The Grace of Yes Book Club, Chapter 3: The Grace of Creativity


Welcome back to the book club! Grab a scone and a cup of coffee and have a seat while we talk about Lisa Hendey’s terrific new book, The Grace of Yes. In this week’s chapter, Lisa talks about the winding road that led her from her major in French at Notre Dame to being an author and speaker, which grew from her ministry at

Lisa also shared her experiences of her entry into motherhood, how she had defined herself through her work and struggled to find out who she was when that job was gone and motherhood was squarely in its place. (Of course, I’m deeply grateful this all happened! If not for that, there would be no!)

But this grace is about giving ourselves generously to whatever work God has for us at this point in our lives. It’s about saying “Yes!” to God through our work, whether it’s changing diapers or writing blog posts and books or going out into the world to a “regular” job as a doctor or cashier or secretary or teacher. We should be grateful for the opportunity to do that work, pray that what we do gives God glory and accomplishes His will, and ask for help when we need it.

Let’s take a look at a few of the questions at the end of the chapter.

° When someone asks you about your work, how do you respond? Does your work or your career define who you are?

This is kind of tough for me. When I went to the doctor last week because I suspected I had shingles, at the end of the appointment the urgent care doctor asked, “What kind of work do you do?” It’s a question I rarely get any more.

“I’m a homemaker,” I answered. “And I homeschool my children.”

I do define myself by this, and never thought much about it until I pondered Lisa’s difficulty with figuring out who she was without her job. When my girls are grown and gone, who will I be? I’ll still be Nathan’s wife, but the question here for me is how much do I define who I am by how I relate to the people in my life?

° What do you love and how is your work — even remotely — related to that?

Well, I love my family, and they are my main work! Tah-dah!

Honestly, I have my dream “job.” When I was a little girl, I was encouraged to think about what I wanted to be when I grew up, and while I thought about lots of different careers I might want to have, the main thing was that I wanted to be a wife and mother. After a very brief stint of thinking I’d be a nun, I realized with great certainty that I was meant to be someone’s wife. I was meant to have a family.

Even when things are hard, like The Great Lice Battle of 2014, there is never a doubt that I’m doing what I’m supposed to do in life. My vocation is my work, and I love it that way.

° Does your prayer life shape the manner in which you do your work? In what ways?

Prayer really does make a difference in how my day goes. When I begin my day with Morning Prayer — and especially when the girls pray with me — everything seems to go more smoothly. Our homeschool day is better, our attitudes are better. When we start with prayer, our day begins centered on God, and even if we don’t stop to pray again until evening (before meals grace excluded), we have at least begun on the right foot and dedicated our day to the Lord.

I remember having a really rough day, and with exasperation I glared at my older daughter and said, “I just don’t know what is wrong with us today!!!”

“I do,” she said. “We didn’t pray Lauds.”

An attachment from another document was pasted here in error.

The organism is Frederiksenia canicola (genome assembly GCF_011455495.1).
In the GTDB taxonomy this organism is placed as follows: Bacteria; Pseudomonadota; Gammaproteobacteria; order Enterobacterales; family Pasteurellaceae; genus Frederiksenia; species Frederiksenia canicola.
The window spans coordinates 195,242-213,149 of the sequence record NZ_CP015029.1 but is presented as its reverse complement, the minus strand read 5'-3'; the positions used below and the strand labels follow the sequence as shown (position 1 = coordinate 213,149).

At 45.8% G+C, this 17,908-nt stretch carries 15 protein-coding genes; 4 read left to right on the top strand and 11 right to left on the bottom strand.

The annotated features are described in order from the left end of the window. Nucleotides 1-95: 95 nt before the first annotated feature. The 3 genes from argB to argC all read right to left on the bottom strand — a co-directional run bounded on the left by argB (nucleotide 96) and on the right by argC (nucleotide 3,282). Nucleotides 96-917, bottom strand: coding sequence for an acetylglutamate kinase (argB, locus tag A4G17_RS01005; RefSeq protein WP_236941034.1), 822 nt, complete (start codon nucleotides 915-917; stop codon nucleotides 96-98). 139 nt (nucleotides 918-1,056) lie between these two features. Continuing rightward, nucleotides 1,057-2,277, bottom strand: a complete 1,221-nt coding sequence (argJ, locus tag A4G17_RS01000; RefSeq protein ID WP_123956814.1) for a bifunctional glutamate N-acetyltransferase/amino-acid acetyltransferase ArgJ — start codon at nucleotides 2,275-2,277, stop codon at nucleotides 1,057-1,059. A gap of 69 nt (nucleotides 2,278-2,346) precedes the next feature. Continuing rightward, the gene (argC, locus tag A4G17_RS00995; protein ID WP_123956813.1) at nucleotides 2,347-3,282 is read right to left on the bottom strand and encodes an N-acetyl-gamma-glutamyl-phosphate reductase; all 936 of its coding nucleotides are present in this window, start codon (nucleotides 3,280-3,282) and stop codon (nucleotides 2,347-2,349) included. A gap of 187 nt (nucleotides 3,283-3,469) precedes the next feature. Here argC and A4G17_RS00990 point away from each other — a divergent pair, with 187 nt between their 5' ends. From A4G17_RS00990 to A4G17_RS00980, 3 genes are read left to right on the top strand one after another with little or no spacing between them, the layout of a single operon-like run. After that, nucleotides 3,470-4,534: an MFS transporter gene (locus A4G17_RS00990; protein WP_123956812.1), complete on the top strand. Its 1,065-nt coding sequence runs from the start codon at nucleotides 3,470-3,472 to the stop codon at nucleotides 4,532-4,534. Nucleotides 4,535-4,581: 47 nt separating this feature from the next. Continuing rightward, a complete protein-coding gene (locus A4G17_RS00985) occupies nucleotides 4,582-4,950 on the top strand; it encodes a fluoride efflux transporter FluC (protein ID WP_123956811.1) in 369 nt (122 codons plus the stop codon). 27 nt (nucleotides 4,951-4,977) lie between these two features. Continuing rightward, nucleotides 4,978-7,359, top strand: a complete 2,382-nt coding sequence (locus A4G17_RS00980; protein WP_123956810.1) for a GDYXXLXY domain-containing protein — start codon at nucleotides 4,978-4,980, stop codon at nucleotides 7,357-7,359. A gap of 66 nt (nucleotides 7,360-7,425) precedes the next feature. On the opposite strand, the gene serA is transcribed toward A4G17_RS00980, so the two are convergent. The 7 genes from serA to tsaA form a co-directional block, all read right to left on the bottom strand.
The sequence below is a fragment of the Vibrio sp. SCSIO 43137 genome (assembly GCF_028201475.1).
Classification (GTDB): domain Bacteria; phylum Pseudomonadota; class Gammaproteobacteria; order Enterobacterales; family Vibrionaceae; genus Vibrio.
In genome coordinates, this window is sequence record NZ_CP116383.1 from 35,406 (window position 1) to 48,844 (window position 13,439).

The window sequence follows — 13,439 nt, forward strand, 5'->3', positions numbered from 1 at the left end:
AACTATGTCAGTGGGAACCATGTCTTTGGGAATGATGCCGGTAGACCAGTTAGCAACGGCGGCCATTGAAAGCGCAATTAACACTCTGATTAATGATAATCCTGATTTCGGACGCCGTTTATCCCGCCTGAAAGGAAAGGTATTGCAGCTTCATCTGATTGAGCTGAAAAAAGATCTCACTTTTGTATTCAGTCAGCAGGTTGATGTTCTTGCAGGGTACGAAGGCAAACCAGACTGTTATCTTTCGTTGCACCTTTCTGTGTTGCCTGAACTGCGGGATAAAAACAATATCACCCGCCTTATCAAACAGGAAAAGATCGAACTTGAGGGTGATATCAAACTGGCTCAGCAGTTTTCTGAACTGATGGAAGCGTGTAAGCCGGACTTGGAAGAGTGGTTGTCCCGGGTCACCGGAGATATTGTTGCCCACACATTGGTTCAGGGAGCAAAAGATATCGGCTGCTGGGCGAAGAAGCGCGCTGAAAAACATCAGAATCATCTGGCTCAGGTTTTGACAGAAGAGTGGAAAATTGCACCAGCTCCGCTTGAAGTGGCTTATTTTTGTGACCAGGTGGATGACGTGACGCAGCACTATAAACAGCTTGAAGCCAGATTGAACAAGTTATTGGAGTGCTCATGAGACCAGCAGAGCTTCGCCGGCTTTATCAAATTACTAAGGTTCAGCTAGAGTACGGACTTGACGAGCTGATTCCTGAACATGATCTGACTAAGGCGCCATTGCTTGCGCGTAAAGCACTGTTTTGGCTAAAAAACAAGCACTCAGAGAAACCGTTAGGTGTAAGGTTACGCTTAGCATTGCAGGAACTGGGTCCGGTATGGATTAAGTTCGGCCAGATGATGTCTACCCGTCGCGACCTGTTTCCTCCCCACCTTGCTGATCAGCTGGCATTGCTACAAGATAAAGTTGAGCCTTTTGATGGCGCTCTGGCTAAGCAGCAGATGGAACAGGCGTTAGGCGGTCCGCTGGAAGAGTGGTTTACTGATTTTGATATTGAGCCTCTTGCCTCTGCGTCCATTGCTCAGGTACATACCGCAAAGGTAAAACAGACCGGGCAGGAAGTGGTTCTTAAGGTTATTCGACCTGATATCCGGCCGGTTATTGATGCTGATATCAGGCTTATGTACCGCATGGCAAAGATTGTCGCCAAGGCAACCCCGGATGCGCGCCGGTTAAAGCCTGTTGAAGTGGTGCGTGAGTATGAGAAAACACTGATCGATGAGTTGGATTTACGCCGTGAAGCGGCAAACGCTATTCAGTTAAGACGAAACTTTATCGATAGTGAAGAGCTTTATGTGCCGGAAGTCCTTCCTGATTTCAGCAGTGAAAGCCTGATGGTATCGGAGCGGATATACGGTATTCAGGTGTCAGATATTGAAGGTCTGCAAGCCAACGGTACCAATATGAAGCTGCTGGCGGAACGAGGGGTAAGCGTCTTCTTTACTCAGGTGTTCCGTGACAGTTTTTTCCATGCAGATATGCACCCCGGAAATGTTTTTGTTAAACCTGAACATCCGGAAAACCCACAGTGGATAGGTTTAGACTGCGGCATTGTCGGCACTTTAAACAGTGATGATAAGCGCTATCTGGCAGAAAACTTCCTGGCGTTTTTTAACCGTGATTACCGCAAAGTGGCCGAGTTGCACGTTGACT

And she was right. It always makes a difference.

What is your standard for perfection in your work?

I really set the bar too high sometimes, and it shows when I get stressed out about my life. I worry all the time about not being good enough for what I do: homeschooling, being a homemaker, being a mother in general, being a good wife… I constantly worry about whether or not what I’m doing is helping to sanctify my family. I worry, too, if I do enough as a homeschooler to give my children a wide variety of experiences.


But if I take an honest look at what we do, especially in the area of homeschooling, I can see that the girls have gotten to experience some pretty amazing things. We’ve taken them to California when we were able to travel with Nathan on a business trip. We’ve gone to the Black Hills of South Dakota with their grandmother. We went to Boston and walked the Freedom Trail. They’ve been on vacations with my parents to Williamsburg; Washington, DC; the Smoky Mountains. We’ve taken road trips to family functions all over the eastern half of the United States. They’ve gotten to play sports and dance and sing in the church choir.

And we’ve been to visit my Nana in a nursing home, so they’ve learned that it’s important (even if it’s not comfortable or even convenient) to perform that Corporal Work of Mercy.

But in spite of it all, I too often beat myself up about how I rate as a mother. I take the admonition to Raise Saints so seriously that I get myself tied in knots over it. When this happens, I have to remember something that I very recently heard Dr. Ray say on the radio. He’d gotten a call from a woman whose grown children were not all practicing Catholics any more. She was distraught over it, and cried about how she had tried so hard to raise them as good Catholics. And Dr. Ray told her that of his ten children, not all of them were practicing Catholics any more, either. When I heard that, I just cried. I’m always sorry to hear when someone leaves the Church, but there’s a lot of comfort in knowing that even the Expert Catholics struggle with the same things I fear.

What I have to remember in all of this is that God asks me to do my best, and then I have to let Him handle the rest. I can’t control everything, and I have to let my best be enough.

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